PC ¦ PlayStation 3 ¦ Xbox 360 ¦ Wii ¦ DS ¦ PSP ¦ Others ¦ DGC Grade Table

ESPN NFL 2K5 PlayStation 2

Published by Global Star Software
Developed by Visual Concepts
Release Date: Out Now
Price: £19.99

In the latter stages of 2003 we reviewed ESPN NFL 2K4 for the Xbox and it's fair to say that the game still remains one of the greatest NFL games on any platform. Many NFL fans here in the UK will have been frustrated by how long it's taken the latest game in this series to arrive in the UK especially as it received rave reviews when it was released in the US last year. Even more worrying though is that since the game was released in the US last year the ESPN and NFL licence is now exclusively owned by Electronic Arts meaning that this will be the last game in the series to be adorned by both logos.

There's no point in beating around the bush and before we go any further let's just say that Visual Concepts have done another superb job with ESPN NFL 2K5. Everything that made NFL 2K4 a great game has returned and the weaker areas of that game, not that there were many, have been improved. The game modes on offer are Franchise, First Person Football, ESPN 25th Anniversary, Practice, Situation and Tournament. The Crib, which rewards all your achievements, also makes a return. You'll all know what most of those modes entail so there's little point in being too descriptive although the ESPN 25th Anniversary mode might need some explanation. Obviously this mode has been created to celebrate 25 years of ESPN and fittingly there are 25 classic NFL scenarios for you to take part in. These scenarios range from the 1967 encounter between the Cowboys and the Packers, where the temperature was -13° and the pitch was frozen solid, to the Packers encounter with the Eagles in 2004. These scenarios drop you in mid-game with a specific challenge to complete. They are actually very enjoyable and a great inclusion.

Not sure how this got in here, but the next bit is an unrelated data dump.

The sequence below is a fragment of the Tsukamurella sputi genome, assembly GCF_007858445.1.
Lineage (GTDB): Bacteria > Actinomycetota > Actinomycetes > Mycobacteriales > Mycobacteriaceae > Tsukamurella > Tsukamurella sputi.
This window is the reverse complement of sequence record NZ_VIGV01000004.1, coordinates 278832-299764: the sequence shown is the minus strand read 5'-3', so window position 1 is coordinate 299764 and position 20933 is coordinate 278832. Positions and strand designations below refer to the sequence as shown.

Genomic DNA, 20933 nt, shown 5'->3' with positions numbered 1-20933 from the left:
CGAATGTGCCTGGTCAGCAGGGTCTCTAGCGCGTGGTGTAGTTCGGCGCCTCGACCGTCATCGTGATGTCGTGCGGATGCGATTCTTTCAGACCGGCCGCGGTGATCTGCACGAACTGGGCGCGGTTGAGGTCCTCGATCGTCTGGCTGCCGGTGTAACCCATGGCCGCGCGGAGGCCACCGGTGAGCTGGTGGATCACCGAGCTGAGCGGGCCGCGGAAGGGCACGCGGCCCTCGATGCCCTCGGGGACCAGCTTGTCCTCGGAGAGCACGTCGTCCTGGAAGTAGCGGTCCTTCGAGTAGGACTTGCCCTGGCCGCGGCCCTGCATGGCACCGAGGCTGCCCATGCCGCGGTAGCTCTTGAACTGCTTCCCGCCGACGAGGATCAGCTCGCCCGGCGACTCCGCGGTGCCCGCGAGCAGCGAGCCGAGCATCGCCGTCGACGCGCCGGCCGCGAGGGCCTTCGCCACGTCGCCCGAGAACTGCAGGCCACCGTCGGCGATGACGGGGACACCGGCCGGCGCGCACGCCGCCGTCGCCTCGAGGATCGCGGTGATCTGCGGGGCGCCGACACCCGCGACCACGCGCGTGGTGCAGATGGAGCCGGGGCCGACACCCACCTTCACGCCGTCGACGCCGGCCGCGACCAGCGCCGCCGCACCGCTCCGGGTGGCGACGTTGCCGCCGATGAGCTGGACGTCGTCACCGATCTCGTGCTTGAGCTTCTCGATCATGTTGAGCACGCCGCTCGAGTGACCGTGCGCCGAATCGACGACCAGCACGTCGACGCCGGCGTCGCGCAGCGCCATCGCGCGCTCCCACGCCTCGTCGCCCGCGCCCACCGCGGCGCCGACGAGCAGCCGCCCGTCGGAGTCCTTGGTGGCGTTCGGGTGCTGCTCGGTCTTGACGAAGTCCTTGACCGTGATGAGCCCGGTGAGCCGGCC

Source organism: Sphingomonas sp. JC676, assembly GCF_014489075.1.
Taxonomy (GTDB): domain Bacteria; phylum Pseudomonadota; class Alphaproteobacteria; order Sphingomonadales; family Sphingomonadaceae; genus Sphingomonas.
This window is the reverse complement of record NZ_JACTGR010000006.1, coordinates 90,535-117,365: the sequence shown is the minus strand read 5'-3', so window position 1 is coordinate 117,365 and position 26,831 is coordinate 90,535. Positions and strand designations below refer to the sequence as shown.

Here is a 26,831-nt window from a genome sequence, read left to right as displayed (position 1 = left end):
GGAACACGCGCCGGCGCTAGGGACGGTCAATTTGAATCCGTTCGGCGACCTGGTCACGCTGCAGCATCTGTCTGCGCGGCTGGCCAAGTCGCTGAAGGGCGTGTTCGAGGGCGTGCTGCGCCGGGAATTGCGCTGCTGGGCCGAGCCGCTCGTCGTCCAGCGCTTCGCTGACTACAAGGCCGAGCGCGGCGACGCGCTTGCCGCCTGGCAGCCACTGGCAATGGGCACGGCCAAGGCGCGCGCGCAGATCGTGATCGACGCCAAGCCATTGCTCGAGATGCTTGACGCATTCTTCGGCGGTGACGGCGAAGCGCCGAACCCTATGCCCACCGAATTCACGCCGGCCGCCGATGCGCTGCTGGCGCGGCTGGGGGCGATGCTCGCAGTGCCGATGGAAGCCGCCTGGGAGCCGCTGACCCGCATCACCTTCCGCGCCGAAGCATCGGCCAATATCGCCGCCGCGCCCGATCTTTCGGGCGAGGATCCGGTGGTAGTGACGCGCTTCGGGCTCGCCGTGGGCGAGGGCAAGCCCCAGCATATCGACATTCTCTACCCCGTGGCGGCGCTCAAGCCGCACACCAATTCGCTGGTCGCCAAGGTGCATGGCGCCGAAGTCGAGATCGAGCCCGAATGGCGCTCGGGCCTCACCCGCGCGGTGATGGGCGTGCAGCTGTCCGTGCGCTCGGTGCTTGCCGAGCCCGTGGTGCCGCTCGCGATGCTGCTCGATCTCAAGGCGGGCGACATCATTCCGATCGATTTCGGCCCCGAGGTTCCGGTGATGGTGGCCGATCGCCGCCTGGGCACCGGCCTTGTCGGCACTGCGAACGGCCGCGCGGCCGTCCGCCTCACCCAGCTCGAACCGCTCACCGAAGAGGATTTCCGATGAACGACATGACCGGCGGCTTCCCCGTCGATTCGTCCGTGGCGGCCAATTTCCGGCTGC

On starting the game for the first time you're asked to create a VIP (Virtual Identity Profile). This involves you entering your name and picking your favourite team. Not only that though it enables the game to keep a record of how you play. You can even share this profile with a friend and have them play against an AI opponent that mimics your style of play. You can even play against your virtual self if you want to. The US version of the game allowed you trade VIP's via the Internet. Sadly though the European version of the game doesn't support online play so for us this aspect of the VIP isn't possible. Nevertheless though the VIP is still a great feature and will allow you to analyse your own weaknesses if nothing else.

NFL 2K5 manages to improve on the great NFL 2K4 in quite a few ways. You'll notice how the receiver from the quarterback collects the ball far more successfully (and realistically) than in NFL 2K4. The passing in the game in general feels better and allows for a game that flows more realistically. The defensive side of the game also feels better (the new tackling options are excellent) and allows you to customize on the fly with greater ease. Those of you who really like to sink their teeth into the Franchise mode will be impressed by the new coaching options that are available in the week leading up to a game. You can tell your coaches to use films (or tell your players to watch films of their next opponents), to instruct your players, arrange team meetings and run player drills as well as giving your players the day off. You don't have to dabble in these tasks if you don't want to but they are excellent inclusions and make you feel more involved with the off the field activities. The way the game shows you the impact of your alterations is also most welcome and it's very satisfying when you can see you've improved the morale and focus of your team.